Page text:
Private billing procedures for health professionals

Information to help you understand your legal obligations if you choose to privately bill a patient.

When you choose to privately bill a patient for a medical or allied health service, make sure you understand and meet the requirements under the Health Insurance Regulations 1975. This will help us pay the Medicare benefit to the claimant.

Itemised accounts

A Medicare benefit is not payable for a professional service unless it’s on an account or receipt that sets out the fee and includes:

  • the name of the patient who got the service
  • the date the service was given
  • the amount charged for the service
  • the total amount paid for the service
  • any amount outstanding for the service
  • an item number and/or a description that identifies the service

If an employee of the health professional records the information on accounts or receipts, the health professional claiming payment for the service is responsible for the accuracy and completeness of the information.

Provider details required on account or receipt

Under Regulation 13 of the Health Insurance Regulations 1975 certain information is needed on an account or receipt.

You can provide either or both:

  • the name and the address of the medical practitioner, and
  • the provider number of the medical practitioner

If you have more than one practice location recorded with us, use the provider number that applies to the practice location where the service was performed.

When a locum renders a service on behalf of another provider, the account documents must use the word 'Locum' or the letters 'LT' (Locum Tenens) to show it is a locum service.

Referral details required on account or receipt

If you’re referring a patient to a service, you need to include the following referral information on the account and/or receipt:

  • the name of the referring practitioner
  • the address or provider number of the referring practitioner
  • the date on which the patient was referred
  • the period of the validity of the referral - where this is for other than for 12 months, this should be expressed in months, for example 3, 6 or 18 months, or indefinitely

Multiple attendances on same day

Medicare benefits can be paid for several attendances on a patient on the same day, by the same health professional, as long as the subsequent attendances aren’t a continuation of the initial or earlier attendances.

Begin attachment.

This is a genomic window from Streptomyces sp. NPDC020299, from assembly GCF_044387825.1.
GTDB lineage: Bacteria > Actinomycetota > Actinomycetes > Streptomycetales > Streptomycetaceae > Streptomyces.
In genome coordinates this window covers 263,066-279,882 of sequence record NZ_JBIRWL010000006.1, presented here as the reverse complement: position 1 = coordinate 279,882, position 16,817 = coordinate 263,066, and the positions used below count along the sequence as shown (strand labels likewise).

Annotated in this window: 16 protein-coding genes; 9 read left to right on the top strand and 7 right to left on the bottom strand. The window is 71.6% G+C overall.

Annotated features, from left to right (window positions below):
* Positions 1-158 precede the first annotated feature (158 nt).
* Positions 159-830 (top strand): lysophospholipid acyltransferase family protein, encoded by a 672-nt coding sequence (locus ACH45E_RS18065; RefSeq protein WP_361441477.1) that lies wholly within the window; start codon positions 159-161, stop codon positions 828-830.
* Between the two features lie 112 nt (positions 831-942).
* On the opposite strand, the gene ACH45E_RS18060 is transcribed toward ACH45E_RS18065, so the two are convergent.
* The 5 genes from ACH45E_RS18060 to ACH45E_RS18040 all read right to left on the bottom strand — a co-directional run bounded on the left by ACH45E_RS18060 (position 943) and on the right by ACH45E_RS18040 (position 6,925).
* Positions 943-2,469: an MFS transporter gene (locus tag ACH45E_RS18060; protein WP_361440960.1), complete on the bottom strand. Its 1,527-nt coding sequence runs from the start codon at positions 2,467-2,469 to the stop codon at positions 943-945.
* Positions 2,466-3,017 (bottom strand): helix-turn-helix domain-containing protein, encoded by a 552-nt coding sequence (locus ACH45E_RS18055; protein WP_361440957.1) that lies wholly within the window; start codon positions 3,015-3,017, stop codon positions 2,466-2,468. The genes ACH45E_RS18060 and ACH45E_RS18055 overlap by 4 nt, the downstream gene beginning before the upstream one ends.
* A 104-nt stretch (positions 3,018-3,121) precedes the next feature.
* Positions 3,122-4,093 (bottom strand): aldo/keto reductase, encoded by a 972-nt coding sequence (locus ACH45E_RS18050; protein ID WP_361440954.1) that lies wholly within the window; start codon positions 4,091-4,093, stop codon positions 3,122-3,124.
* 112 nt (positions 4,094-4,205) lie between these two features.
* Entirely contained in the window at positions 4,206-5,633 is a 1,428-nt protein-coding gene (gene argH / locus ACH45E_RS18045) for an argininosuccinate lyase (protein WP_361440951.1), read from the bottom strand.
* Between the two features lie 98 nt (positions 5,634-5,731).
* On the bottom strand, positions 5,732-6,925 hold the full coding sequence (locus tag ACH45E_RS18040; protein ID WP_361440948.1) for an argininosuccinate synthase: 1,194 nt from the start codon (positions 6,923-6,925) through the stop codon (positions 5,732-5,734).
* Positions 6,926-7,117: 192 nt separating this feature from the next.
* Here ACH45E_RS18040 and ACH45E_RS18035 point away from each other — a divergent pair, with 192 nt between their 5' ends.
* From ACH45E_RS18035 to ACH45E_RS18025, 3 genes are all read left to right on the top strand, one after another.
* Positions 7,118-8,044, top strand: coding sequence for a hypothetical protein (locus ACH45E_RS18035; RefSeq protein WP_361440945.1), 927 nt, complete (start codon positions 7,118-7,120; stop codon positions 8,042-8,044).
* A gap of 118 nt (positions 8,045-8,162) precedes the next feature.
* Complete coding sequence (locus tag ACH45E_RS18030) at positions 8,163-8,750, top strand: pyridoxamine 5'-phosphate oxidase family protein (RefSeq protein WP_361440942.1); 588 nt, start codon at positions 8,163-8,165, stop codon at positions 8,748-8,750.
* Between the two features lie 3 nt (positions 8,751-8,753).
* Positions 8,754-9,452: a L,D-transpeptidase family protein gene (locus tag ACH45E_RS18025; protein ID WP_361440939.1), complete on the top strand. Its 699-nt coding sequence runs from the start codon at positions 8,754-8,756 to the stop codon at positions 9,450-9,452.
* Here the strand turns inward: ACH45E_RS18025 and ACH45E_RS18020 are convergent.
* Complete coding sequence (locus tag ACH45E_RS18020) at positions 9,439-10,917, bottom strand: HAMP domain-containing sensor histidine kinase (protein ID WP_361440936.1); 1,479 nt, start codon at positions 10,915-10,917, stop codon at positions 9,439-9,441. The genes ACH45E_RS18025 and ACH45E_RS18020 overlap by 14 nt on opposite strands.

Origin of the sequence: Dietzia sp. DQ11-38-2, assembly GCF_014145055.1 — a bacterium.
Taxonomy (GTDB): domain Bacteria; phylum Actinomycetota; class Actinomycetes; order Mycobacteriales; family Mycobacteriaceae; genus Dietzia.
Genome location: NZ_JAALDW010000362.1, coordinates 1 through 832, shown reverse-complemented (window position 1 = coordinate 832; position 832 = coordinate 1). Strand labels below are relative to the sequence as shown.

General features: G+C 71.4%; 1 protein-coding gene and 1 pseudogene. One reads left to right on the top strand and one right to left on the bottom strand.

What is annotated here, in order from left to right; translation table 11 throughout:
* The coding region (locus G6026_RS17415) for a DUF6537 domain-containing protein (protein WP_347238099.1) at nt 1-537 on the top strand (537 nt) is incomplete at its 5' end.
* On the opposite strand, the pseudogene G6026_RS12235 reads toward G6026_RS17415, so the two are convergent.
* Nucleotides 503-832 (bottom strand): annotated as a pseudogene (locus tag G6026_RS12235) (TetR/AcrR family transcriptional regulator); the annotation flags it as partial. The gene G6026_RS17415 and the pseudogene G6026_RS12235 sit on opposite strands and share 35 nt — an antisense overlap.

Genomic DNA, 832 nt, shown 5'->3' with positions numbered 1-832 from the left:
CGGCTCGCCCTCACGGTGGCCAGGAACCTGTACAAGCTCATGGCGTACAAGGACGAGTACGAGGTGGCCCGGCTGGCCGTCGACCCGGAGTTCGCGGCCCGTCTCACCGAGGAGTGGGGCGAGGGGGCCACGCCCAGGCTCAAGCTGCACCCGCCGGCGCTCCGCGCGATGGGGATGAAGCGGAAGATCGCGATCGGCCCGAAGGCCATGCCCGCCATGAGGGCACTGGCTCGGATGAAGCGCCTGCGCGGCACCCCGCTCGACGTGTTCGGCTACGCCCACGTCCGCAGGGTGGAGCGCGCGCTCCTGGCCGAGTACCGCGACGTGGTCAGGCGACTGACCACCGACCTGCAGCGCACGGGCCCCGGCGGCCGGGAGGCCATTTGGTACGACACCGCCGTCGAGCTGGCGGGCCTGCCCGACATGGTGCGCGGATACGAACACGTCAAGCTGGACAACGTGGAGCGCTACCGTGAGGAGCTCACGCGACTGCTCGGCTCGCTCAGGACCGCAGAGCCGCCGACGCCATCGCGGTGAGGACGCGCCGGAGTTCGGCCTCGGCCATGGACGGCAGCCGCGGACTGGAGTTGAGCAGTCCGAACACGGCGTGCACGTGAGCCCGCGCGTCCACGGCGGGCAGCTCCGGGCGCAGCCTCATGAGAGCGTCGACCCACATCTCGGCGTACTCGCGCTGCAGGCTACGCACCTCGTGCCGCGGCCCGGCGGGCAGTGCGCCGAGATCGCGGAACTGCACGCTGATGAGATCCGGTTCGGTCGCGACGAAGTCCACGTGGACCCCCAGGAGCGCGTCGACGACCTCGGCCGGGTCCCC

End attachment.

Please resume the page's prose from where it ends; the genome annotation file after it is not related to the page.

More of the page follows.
Where 2 or more attendances are made on the same day by the same health professional, you need to include the time of each attendance on the account. This will help with the assessment of benefits.

Read more about billing multiple MBS items.

Services given to in-patients

You should mark the patient account with an asterisk * for professional services provided or requested while the patient was admitted as a patient:

  • of a hospital, or
  • at an approved day hospital facility

Where services are given as part of a privately insured episode of hospital-substitute treatment and the patient who gets the treatment chooses to receive a benefit from a private health insurer, the claim should include the words:

  • ‘hospital-substitute treatment’ directly after an item number, or
  • ‘hospital-substitute treatment’ followed by a description of the professional service that identifies the item that relates to that service account reference

You can ask for account reference details to be included in your Medicare statement of benefit.

This will help you work out which account the Medicare benefit has been paid for. The account can hold up to 11 alpha and numeric characters.

Where we can’t clearly identify the service as one that qualifies for Medicare benefits we may delay or not allow claims to be paid.

Benefits for professional services

The claimant is the person who incurred or is liable for the expense for services provided. We pay Medicare benefits to the claimant as the claimant and patient aren’t always the same - for example, a parent.

Paid accounts

The claimant may pay your account and then claim the Medicare benefit with Medicare. There are a number of ways they can do this.

Unpaid and partially paid accounts

Where the claimant hasn’t paid your account at all or in full, they can present the unpaid or partially paid account to Medicare.

In this case, Medicare will forward to the claimant a Medicare benefit cheque made payable to you, the service provider.

The claimant is responsible for forwarding the cheque to you and for paying the balance of the account.

This is known as Pay Doctor via Claimant Cheque (PDVC).

For eligible health professionals, the 90 day pay doctor cheque scheme lets us cancel a PDVC cheque and pay you the Medicare schedule fee by Electronic Funds Transfer (EFT).

Read more about the 90 day pay doctor cheque scheme.

Related subjects

Page last updated: 25 September 2018

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